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Lewy Body Journal: Our Family's Experience with Lewy Body Disease
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13. Hygiene and Dental Care

Due to her limited range of movement and declining cognitive capacity, Mother wasn't able to wash herself. The aides washed her as she sat up in bed or, later on, as she lay in bed. We regularly bought supplies of liquid body wash, baby wipes, and disposable gloves.

Mother was never the type who liked to have people fuss over her, and that attitude continued after she became ill. Fussing over Mother's appearance, sometimes an aide would suddenly brush her hair or wipe her mouth, and Mother would complain. She also took to "protesting" nonverbally. For a few months, when an aide tended to her in the wheelchair, she would try to punch the aide. Due to her limited arm movements, this never became a serious problem, but we know the aides found it annoying. At other times, when the aide was holding Mother upright with one arm while tending to her with the other, Mother would try to bite the aide's shoulder. Perhaps, Mother's biggest protest was over the wheelchair's seat belt. The aides and Dad liked to have the belt buckled to make sure Mother didn't fall out of the chair. But, for some reason, Mother resisted by complaining about the seat belt or, on occasion, unbuckling it herself. After a few months, this behavior subsided.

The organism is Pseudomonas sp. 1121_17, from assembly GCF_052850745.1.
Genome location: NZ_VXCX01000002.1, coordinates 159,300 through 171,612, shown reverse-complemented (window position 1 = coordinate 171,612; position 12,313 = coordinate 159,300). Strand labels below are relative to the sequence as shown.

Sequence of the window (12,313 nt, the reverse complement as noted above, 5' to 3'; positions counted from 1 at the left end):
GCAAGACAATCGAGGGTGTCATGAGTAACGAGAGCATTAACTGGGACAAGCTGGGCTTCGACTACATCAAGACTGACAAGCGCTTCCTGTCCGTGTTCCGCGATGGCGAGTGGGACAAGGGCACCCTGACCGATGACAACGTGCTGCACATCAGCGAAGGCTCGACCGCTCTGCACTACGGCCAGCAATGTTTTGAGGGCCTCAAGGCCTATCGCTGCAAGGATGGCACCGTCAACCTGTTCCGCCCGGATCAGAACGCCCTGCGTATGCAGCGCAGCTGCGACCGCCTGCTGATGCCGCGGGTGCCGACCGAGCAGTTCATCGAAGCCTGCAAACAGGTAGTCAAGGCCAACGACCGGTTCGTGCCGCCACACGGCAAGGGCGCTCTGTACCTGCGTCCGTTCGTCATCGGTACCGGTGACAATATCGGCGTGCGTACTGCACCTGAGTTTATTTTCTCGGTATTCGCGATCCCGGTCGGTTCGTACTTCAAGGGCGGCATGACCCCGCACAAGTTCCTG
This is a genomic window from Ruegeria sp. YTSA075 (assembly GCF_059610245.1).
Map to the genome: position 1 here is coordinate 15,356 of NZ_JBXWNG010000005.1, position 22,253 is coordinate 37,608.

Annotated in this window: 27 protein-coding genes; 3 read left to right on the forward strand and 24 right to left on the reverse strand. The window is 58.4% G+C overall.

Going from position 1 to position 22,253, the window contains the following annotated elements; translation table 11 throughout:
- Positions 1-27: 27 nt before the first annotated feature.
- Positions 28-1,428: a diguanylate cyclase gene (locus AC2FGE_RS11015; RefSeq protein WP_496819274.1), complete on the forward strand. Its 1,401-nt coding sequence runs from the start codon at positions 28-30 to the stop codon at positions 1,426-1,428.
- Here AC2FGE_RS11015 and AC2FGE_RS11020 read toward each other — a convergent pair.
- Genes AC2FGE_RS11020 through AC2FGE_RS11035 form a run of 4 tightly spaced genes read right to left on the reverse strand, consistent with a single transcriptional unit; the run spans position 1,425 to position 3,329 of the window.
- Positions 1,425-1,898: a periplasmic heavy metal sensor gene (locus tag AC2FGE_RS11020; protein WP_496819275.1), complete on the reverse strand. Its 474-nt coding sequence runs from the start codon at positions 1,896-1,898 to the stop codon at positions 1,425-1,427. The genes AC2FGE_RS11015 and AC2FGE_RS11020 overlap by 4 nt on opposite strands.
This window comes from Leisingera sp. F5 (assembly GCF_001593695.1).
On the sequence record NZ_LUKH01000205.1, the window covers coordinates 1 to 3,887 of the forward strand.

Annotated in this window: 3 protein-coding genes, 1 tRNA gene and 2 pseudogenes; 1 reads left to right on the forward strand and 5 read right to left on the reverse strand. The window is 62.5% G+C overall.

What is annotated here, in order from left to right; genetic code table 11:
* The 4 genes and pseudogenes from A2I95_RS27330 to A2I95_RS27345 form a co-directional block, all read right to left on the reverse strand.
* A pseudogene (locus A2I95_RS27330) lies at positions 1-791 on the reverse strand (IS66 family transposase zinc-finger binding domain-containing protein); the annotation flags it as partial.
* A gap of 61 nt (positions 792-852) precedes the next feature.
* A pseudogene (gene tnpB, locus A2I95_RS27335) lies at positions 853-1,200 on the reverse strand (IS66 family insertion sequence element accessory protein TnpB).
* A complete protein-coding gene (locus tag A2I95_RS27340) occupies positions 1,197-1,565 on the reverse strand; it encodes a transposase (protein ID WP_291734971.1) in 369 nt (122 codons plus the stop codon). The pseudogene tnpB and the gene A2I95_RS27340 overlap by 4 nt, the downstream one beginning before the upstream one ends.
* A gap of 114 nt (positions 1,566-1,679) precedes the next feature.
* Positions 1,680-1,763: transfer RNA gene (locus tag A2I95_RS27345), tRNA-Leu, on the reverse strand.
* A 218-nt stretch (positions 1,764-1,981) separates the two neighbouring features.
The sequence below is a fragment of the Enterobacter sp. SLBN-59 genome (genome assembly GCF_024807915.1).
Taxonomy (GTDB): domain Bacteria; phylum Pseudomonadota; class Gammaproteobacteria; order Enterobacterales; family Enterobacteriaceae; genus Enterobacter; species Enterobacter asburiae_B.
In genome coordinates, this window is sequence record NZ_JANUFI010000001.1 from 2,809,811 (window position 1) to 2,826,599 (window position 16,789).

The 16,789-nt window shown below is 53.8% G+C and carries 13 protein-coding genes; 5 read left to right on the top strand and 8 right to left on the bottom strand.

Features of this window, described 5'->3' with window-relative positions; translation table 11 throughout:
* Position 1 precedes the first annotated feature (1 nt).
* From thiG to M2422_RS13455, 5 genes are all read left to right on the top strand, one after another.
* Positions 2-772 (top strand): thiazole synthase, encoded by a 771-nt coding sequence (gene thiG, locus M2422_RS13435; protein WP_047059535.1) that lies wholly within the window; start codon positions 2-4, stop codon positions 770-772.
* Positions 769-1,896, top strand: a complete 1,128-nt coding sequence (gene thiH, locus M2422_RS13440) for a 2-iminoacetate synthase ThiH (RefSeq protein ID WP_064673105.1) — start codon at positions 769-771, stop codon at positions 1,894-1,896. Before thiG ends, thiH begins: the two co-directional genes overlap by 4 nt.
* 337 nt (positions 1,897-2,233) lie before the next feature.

"The aides had to brush Mother's teeth and her dental hygiene suffered"
Mother had always taken good care of her teeth, but now the aides had to brush them for her. Brushing another's person's teeth isn't easy. The aides clearly differed in how well they did it and how well they even tried. Some would make a good effort, while one in particular thought it was adequate to make two or three quick swipes with the toothbrush. Needless to say, Mother's teeth suffered. She had to have several large cavities filled and two teeth extracted.

To alleviate the situation, we got an electric toothbrush. A dental hygienist taught our primary aide how to do a better job, and Mother goes to the hygienist for a professional cleaning periodically.

The state of Mother's teeth is far from her worst problem. But after a lifetime of caring well for her teeth, it was indicative of how things had changed for her. She was completely dependent on the care of others.

12. "I Want to Die"
14. Slow Decline Continues
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